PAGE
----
FAQs Frequently Asked Questions
If you buy an ETF now and the ETF is trading well above where the signal was issued, you are buying late. You can then either wait for the next signal change to act, or you can buy an ETF now, making sure you set your own stops on the ETF since the model's fail-safe, which is designed to limit losses from the time a change in signal occurs, may be far from where the market is currently trading.
Even if one is not buying late, some members scale in slowly while always maintaining stop losses on their entry points. Alternatively, one could wait for a pullback. Note, however, that a pullback, if strong enough, could cause the model to switch signals. Of course, you will receive email updates if this were to occur.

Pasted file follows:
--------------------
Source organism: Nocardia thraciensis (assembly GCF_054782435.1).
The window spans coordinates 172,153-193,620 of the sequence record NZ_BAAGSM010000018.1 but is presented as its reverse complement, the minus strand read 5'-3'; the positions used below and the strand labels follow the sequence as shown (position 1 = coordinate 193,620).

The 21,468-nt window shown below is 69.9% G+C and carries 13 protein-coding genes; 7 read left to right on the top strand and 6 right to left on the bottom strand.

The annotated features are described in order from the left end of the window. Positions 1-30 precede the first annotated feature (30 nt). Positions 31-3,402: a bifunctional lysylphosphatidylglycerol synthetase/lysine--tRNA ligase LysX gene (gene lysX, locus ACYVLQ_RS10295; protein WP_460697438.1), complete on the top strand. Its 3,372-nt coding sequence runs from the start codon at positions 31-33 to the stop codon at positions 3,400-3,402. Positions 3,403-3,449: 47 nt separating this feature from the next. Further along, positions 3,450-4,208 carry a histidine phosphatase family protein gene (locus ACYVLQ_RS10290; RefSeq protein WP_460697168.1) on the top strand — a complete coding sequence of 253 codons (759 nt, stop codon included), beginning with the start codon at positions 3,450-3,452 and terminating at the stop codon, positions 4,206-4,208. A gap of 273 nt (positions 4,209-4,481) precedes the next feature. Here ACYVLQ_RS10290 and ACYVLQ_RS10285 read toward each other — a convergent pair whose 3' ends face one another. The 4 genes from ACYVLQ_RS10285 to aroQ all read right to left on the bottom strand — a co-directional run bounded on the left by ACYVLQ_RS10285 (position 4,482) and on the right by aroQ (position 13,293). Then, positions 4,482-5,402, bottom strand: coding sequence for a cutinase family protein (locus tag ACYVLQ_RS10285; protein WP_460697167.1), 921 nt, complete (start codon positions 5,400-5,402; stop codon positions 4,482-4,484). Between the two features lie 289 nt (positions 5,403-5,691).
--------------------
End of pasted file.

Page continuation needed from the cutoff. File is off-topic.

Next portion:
The further the market moves from the time of the signal, the greater your risk unless you set your own stop losses based on your personal risk tolerance levels. The model's returns are based on going long or short at the time of the signal. The NASDAQ Composite has moved 1.1% lower since the sell signal was issued, so you could still buy an inverse ETF if it does not exceed your maximum risk tolerance level.
For example, if your maximum risk in initiating a position is 8%, and you buy a 3x ETF late (1.1% late on the NASDAQ Composite is roughly 3.3% late on a 3x ETF), you could more easily get stopped out prematurely. On the other hand, you could initiate a smaller position size with a larger maximum risk of say 11% to compensate for being late.
|First published:||10 Oct 2010|
|Last updated:||24 Oct 2020|